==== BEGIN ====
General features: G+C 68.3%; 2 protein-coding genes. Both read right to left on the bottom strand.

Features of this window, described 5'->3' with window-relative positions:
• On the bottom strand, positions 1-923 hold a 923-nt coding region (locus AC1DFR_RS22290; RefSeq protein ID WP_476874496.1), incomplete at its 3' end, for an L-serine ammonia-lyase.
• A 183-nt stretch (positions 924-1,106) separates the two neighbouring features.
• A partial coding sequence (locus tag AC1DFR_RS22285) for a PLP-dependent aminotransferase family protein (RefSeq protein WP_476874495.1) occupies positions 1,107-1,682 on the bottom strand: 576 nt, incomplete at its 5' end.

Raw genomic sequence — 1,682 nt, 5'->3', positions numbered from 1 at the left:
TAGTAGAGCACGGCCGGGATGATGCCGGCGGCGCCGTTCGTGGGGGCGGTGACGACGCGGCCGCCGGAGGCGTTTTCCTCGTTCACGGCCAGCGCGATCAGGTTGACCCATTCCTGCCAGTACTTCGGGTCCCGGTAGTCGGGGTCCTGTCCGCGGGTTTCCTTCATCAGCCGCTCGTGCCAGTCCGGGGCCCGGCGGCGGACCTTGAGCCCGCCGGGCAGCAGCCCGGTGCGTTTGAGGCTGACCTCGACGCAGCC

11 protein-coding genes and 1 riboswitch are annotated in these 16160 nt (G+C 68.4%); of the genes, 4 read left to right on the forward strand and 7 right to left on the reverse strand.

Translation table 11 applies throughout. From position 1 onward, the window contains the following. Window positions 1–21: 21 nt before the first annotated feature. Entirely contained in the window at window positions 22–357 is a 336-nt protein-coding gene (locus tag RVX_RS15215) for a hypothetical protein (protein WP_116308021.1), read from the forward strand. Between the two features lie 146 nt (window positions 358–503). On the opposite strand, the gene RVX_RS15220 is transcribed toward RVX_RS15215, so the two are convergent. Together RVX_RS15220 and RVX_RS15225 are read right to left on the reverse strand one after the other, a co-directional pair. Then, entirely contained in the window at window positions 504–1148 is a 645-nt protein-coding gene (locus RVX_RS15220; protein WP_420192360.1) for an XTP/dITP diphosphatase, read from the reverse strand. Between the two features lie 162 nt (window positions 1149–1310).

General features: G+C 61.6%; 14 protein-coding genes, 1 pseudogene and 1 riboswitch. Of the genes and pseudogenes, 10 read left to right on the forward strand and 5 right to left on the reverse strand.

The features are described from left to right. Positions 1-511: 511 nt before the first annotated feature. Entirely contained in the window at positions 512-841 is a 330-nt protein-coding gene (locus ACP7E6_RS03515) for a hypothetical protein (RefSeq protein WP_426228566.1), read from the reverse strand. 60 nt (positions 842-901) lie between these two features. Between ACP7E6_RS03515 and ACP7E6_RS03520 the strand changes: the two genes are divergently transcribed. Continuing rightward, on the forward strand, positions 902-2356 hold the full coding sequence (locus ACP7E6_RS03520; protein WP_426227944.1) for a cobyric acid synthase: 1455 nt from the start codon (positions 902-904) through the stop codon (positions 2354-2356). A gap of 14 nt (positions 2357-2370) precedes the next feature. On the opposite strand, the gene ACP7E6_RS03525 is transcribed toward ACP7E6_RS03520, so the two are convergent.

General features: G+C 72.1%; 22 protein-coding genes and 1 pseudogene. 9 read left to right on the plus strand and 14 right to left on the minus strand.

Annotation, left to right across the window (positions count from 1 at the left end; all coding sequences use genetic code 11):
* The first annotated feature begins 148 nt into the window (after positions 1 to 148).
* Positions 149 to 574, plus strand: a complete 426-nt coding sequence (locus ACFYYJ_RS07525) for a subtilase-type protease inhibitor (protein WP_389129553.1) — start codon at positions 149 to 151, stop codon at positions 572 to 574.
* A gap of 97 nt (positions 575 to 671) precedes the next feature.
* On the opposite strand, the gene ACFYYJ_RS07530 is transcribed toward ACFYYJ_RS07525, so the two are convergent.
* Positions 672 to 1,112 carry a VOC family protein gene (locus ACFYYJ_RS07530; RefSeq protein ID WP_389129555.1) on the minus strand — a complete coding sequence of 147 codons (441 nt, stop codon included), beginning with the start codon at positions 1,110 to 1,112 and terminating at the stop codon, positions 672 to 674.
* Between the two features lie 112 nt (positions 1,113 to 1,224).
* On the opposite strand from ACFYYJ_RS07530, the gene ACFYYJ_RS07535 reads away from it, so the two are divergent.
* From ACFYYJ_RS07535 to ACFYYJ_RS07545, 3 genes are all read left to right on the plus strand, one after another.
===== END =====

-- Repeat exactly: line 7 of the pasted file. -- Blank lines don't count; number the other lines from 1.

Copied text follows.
TAGTAGAGCACGGCCGGGATGATGCCGGCGGCGCCGTTCGTGGGGGCGGTGACGACGCGGCCGCCGGAGGCGTTTTCCTCGTTCACGGCCAGCGCGATCAGGTTGACCCATTCCTGCCAGTACTTCGGGTCCCGGTAGTCGGGGTCCTGTCCGCGGGTTTCCTTCATCAGCCGCTCGTGCCAGTCCGGGGCCCGGCGGCGGACCTTGAGCCCGCCGGGCAGCAGCCCGGTGCGTTTGAGGCTGACCTCGACGCAGCC